Ondra: I made friends very easily during my freshman year at The University of Georgia, owing primarily to the numerous mixers and social gatherings planned specifically to introduce freshman students to college life at UGA. Greek life plays a significant role in campus social life, both in terms of campus outreach programs and in terms of offering another social outlet for those who join the Greek community, as I did.       

VT: How helpful is the Career Center and other student support services? Do many reputable companies recruit on campus?  

Ondra: I did not take full advantage of the Campus Career Center; however, I wish I had because very reputable companies recruit on campus at The University of Georgia.     

VT: How are the various study areas such as libraries, student union, and dorm lounges? Are they over-crowded, easily available, spacious?

Ondra: Although the study areas on The University of Georgia campus offer extended venues for socialization, serious students frequently use the campus libraries, the student union, and even the dormitory lounges for individual and group study opportunities. There are two major libraries on campus at the university, a very large, accommodating student union, and spacious dormitory lounges campus-wide.     

VT: Describe the surrounding town. What kinds of outside establishments / things to do are there that make it fun, boring, or somewhere in between? To what extent do students go to the downtown area of the city versus staying near campus?

Ondra: Downtown Athens might as well be considered an extension of the campus grounds, because it has great restaurants, fun novelty shops, and affordable clothing stores, all of which University of Georgia students take full advantage, and on a regular basis. Downtown Athens offers exciting night life entertainment; however, students must always use extreme caution, more than they would for on-campus events, simply because this area is not an actual part of the campus grounds.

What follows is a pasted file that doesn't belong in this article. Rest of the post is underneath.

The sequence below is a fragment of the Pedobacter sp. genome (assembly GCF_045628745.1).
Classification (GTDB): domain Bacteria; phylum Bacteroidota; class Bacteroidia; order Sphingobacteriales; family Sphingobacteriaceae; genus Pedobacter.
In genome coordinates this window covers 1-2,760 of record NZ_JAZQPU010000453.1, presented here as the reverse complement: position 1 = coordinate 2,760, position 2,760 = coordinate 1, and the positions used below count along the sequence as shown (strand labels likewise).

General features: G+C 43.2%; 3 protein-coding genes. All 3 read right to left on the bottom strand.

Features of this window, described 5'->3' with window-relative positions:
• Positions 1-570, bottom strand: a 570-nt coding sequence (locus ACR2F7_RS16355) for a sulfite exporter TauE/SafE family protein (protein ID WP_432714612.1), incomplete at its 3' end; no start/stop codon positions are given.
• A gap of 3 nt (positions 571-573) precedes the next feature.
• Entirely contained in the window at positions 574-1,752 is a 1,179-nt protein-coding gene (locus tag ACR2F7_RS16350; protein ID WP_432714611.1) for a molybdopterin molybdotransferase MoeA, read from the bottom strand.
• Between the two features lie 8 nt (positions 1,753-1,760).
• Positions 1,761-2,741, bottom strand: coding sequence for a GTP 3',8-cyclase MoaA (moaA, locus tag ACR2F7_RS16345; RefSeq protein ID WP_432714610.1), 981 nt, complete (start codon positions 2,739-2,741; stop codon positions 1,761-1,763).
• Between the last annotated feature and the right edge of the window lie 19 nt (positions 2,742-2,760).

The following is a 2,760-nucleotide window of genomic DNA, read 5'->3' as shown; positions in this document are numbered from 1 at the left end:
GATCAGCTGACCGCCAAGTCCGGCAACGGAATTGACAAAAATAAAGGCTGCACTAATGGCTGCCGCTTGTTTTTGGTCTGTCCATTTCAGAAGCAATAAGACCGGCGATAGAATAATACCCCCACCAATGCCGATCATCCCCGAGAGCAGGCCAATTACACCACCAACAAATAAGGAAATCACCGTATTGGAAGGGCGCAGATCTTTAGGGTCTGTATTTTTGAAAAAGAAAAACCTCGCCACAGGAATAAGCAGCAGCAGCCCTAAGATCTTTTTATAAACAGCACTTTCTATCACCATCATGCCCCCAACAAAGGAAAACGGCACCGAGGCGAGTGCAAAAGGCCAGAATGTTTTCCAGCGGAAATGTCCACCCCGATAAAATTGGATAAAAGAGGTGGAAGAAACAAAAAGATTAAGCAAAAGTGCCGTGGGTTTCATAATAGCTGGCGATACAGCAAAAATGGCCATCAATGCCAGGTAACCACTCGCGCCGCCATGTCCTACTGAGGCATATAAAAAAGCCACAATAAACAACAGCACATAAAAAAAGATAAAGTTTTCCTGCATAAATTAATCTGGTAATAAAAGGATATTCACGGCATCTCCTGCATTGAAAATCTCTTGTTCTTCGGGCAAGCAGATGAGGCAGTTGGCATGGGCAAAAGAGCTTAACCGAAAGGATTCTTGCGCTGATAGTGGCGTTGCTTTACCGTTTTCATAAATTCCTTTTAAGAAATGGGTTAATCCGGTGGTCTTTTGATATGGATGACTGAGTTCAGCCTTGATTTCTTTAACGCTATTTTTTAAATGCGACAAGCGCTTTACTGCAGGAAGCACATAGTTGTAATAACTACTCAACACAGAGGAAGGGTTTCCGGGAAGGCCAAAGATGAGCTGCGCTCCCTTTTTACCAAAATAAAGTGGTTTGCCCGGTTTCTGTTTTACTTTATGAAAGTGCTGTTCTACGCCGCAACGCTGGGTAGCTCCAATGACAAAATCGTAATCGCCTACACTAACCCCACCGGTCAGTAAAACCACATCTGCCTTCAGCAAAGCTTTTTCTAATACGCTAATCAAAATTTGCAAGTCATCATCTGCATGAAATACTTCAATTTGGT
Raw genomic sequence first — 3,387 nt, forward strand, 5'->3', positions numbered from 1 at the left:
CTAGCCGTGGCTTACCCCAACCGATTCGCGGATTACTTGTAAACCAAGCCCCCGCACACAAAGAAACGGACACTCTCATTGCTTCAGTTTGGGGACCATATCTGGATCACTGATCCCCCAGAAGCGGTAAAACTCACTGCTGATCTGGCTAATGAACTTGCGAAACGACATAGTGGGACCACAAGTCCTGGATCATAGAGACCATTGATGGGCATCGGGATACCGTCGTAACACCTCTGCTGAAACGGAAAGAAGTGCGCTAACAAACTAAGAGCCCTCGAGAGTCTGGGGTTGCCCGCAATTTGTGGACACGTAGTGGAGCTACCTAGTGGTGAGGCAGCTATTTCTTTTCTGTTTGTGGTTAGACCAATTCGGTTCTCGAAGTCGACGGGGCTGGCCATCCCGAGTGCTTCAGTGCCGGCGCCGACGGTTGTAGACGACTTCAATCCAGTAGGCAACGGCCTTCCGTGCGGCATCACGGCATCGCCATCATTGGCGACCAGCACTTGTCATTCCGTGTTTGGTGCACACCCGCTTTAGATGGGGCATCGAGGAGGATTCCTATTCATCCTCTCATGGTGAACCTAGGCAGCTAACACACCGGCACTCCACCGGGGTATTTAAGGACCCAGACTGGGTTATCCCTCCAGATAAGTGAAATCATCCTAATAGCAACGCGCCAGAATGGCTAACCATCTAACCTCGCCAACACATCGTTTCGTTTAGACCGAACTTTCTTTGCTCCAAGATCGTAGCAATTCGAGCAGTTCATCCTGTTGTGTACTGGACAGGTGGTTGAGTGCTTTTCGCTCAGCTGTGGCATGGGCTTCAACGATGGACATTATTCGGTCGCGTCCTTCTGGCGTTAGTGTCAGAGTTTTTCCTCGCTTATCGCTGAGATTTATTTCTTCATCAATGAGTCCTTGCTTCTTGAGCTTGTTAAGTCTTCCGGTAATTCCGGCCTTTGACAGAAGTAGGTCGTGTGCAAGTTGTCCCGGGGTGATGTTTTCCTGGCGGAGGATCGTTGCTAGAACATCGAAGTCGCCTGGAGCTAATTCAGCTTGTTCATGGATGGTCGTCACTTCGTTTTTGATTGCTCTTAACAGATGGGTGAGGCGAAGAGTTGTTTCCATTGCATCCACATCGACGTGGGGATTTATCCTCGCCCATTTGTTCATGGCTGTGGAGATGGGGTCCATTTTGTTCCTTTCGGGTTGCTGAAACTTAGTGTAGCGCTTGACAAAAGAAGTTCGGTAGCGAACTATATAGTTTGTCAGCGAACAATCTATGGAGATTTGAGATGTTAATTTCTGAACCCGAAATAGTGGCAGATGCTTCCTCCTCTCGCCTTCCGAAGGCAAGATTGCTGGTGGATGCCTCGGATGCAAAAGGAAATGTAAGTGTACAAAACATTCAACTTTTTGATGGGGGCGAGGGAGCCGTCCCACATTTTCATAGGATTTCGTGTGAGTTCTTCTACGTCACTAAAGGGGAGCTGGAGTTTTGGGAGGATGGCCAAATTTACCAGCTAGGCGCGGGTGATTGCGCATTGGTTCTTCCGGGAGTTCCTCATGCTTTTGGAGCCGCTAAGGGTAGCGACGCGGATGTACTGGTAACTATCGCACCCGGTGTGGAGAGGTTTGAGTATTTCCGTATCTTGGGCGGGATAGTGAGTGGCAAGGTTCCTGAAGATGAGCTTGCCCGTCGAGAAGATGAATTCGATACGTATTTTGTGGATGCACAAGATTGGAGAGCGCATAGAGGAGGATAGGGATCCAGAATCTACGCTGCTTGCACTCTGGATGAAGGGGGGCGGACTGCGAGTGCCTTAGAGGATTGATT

VT: How big or small is the student body? Were you generally pleased or displeased with the typical class sizes?

Ondra: The student body is larger than the small town where I grew up; consequently, Introductory, 1000-level courses tend to be very large – auditorium-size large, and I hated being reduced to a random ID number for attendance and assignment purposes during an entire semester. Upper-level courses, however, tend to be much smaller and allow for better teacher-student interaction.

VT: Describe one memorable experience with a professor and/or class. Perhaps one you loved the most or one you regret the most.

Ondra: My most memorable classes were the ones where I was reduced to my ID number for an entire semester. On one hand, I regretted these courses because I felt like I had no real voice in the class and had no real support from my professors; on the other hand, as a result of these very same dynamics, these large courses made me more a more independent student. 


Check out Ondra’s tutoring profile.

The views expressed in this article do not necessarily represent the views of Varsity Tutors.